Sunday, July 18, 2010

Substance review: Caffeine part III

Part III and the final post in the caffeine substance review, click for Part I and Part II.

If caffeine is to be used as a cognitive sports enhancement supplement then it should be used infrequently and for competition events only. Furthermore it should be used in specific relationship to the type of sport. The studies examined all used significant dosages of caffeine, so while the occasional coffee wont hurt you routine I would be careful of multiple cups and in supplementing any existing casual habit with a specific supplement.

In all situations caffeine should be avoided during training sessions. It has been shown to not improve intentional learning and any gains from being able to push harder will only build up tolerance come game time or race day.

If you participate in a sport where your primary goal is power without endurance (e.g a lineman, power lifter or sprinter) you should probably limit caffeine use altogether. You will not benefit as greatly from creatine's endurance use while if you use a creatine supplement then the torque you gain will be lost.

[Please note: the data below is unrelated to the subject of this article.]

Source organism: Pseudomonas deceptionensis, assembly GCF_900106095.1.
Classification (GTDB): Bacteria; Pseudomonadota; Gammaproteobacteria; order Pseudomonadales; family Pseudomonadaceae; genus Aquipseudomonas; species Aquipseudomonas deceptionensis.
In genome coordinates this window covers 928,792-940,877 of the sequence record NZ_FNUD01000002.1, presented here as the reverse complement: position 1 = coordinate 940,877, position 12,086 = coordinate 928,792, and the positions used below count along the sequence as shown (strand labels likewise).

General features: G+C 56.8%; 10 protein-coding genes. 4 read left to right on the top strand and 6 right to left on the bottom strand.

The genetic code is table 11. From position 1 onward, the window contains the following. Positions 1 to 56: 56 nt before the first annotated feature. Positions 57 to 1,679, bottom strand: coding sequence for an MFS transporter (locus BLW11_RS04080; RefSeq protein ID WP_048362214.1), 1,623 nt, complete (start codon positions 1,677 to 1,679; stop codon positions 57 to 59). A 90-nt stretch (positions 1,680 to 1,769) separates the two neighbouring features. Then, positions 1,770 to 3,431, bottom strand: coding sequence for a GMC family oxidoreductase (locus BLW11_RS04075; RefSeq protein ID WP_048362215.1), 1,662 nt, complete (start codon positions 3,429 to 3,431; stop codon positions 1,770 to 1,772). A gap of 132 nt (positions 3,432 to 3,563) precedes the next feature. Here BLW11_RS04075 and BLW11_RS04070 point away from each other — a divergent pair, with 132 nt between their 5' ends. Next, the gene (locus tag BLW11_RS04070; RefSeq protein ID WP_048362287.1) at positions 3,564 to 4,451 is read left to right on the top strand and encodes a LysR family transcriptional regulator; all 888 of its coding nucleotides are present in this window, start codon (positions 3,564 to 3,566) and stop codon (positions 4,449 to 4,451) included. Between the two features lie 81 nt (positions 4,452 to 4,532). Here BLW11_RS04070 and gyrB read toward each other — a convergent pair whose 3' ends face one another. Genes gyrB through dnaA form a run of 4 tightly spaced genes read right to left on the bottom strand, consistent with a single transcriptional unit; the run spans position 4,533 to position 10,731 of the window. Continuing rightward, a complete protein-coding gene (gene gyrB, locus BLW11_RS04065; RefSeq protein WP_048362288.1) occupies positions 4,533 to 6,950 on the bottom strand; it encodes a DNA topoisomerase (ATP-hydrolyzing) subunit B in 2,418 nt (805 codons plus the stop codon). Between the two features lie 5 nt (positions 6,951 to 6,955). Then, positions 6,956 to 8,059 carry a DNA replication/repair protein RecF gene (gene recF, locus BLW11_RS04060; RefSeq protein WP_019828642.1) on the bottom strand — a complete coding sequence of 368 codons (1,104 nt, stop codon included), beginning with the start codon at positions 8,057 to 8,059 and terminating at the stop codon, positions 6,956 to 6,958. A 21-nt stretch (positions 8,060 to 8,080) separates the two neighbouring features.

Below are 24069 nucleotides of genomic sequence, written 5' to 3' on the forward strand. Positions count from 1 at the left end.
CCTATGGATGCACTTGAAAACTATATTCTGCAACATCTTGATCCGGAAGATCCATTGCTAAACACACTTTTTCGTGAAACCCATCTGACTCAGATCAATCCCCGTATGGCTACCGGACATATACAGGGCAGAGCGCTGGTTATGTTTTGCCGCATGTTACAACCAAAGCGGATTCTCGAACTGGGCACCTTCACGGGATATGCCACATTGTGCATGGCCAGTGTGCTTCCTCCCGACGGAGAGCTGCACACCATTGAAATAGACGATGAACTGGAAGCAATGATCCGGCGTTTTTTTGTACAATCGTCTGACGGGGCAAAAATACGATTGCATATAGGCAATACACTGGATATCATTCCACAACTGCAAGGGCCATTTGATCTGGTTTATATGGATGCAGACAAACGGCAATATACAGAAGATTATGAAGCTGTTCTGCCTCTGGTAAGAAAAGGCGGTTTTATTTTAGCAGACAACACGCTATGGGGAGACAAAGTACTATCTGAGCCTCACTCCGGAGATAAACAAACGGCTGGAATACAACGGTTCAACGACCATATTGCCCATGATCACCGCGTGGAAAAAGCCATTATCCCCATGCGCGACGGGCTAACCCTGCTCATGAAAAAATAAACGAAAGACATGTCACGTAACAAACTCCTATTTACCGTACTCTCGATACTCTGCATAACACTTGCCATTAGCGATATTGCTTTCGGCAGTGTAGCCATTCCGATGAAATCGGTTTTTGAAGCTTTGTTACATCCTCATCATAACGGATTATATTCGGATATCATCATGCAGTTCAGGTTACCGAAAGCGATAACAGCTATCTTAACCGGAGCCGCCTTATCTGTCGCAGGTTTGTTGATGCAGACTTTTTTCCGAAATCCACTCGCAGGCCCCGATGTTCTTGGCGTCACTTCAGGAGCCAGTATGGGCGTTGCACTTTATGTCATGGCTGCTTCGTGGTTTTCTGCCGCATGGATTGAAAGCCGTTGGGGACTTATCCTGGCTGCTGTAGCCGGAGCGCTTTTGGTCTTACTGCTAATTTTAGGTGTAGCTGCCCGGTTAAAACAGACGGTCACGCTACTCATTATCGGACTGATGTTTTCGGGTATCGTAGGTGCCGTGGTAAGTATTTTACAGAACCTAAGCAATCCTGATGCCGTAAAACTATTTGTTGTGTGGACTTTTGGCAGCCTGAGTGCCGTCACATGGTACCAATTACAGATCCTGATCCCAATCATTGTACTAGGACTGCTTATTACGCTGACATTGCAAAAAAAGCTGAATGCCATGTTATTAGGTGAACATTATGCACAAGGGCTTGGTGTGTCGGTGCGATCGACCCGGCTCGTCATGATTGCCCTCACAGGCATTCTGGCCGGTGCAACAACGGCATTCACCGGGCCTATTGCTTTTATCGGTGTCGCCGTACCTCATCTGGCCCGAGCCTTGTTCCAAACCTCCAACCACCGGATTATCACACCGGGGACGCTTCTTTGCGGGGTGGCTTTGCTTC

If your role has features that are more comprised of intermittent sprints or flat out endurance (say midfielder, wide receiver or a mixed martial artist who goes the distance) then you will find caffeine to be a benefit. It will improve your working memory and reaction speed allowing you to better execute the techniques and plays you have trained for, while decreasing any feelings of fatigue you are experiencing. Be wary though, while in low doses caffeine elevates mood, the dosages used in the studies could be significant enough to make you jittery and on edge.

As a general supplement to enhance cognition in sports it seems limited in application due to lack of effect in actual learning, the possibility of negating existing supplements effectiveness and the side-effects of the large dosages required to see significant effects.

What to watch out for
While you should be able to eat chocolate and drink green tea as per normal you should monitor how much caffeine you intake as part of your coffee, tea, soda and energy drink consumption habits. In addition if your existing diet or supplements contain any of the following, then they contain caffeine and need to be considered in light of the above:

  • Guarana (sometimes labelled as Pullinia capana)
  • Kola nut
  • Yerba mate
  • Yaupon Holly
Further reading:

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